4.2 Forest assets UPM is both a major forest owner and a purchaser of wood. The value of forest assets, i.e. standing trees, amounted to EUR 2,077 million (2,097 million) at the end of 2020. UPM's own and leased forest land areas are summarised in below table.
Number of shares
Group holding %
Carrying value, EURm 2020
Key estimates and judgements
Pohjolan Voima Oyj, A series Pohjolan Voima Oyj, B series Pohjolan Voima Oyj, B2 series
8,176,191 4,140,132 2,869,819
61.24 58.11 51.22
362 990 191 273 114
Fair valuation The valuation process of forest assets is complex and requires management estimates and judgement on assumptions that have a significant impact on the valuation of the group’s forest assets. Main factors used in the fair valuation of forest assets are estimates for growth and wood harvested, stumpage prices and discount rates. Stumpage price forecasts are based on the current prices adjusted by the management’s estimates for the full remaining productive lives of the trees, up to 100 years for forests in Finland and in the US and up to 10 years for plantations in Uruguay. The cash flows are adjusted by selling costs and costs related to future risks. Felling revenues and maintenance costs are estimated on the basis of actual costs and prices, taking into account the group’s projection of future price and costs development. In addition, calculations take into account future forest growth and environmental restrictions. The pre-tax discount rate used to determine the fair value of the Finnish forests in 2020 was 7.0% (7.0%) and for Uruguayan plantations 9.9% (9.9%). A decrease (increase) of one percentage point in discount rate would increase (decrease) the fair value of forest assets by approximately EUR 260 million (260 million). 4.3 Energy shareholdings UPM is both a significant purchaser and producer of energy. The majority of electrical and thermal energy is consumed at the group’s pulp and paper production. The production is mainly carried out by energy companies in which UPM has energy shareholdings. Energy shareholdings are unlisted equity investments. UPM does not have control or joint control of or significant influence in the said energy companies. The value of energy shareholdings amounted to EUR 1,936 million (2,145 million) at the end of 2020. These energy companies supply energy or both energy and heat to their shareholders on a cost-price principle (Mankala-principle) which is widely applied in the Finnish energy industry. Under the Mankala-principle energy and/or heat is supplied to the shareholders in proportion to their ownership and each shareholder is, pursuant to the specific stipulations of the respective articles of association, severally responsible for its respective share of the production costs of the energy company concerned. In 2020, UPM issued a shareholder loan of EUR 47 million without a maturity date to PVO. Embedded into the loan terms is a right to issue new shares in the PVO B2 series against the remaining, unpaid nominal of the loan starting from 2021. The loan is valued at fair value and is taken into account as a part of the total fair valuation of the PVO B2 series valuation. In addition, UPM issued a similar loan commitment of EUR 123 million to PVO, where also a right to issue new PVO B2 shares is embedded starting from 2023.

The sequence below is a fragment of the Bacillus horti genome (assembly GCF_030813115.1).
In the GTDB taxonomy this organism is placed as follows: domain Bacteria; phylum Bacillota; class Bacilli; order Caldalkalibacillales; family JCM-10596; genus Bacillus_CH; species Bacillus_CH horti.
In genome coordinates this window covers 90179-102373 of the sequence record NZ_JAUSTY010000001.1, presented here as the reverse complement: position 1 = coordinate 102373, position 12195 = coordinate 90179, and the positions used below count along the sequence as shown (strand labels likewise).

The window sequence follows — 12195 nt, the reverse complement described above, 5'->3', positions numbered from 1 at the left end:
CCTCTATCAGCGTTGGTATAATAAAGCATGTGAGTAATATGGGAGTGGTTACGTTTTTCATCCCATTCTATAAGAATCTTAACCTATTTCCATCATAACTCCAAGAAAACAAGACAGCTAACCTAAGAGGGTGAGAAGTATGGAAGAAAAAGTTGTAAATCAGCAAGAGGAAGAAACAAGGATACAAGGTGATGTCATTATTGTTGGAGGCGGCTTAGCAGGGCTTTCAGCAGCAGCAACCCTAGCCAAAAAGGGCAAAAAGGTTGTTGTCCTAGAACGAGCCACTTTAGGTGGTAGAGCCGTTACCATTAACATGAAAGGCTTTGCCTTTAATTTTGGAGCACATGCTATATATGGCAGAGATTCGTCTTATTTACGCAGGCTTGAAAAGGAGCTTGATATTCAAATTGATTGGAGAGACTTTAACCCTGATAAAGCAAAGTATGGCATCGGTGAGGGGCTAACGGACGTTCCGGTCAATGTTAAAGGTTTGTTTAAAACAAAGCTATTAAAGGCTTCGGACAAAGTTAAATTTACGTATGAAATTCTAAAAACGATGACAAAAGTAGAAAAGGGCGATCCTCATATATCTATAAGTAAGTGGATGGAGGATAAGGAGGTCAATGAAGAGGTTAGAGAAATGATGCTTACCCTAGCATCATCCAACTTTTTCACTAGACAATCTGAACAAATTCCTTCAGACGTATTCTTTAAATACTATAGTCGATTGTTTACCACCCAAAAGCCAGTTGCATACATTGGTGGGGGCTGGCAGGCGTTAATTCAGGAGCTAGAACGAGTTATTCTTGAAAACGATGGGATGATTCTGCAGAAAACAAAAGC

188 290 111
Länsi-Suomen Voima Oy
PRO- DUCTIVE FOREST LAND
Carrying value, at 31 December
515 281 153
425 170 123
418 162 114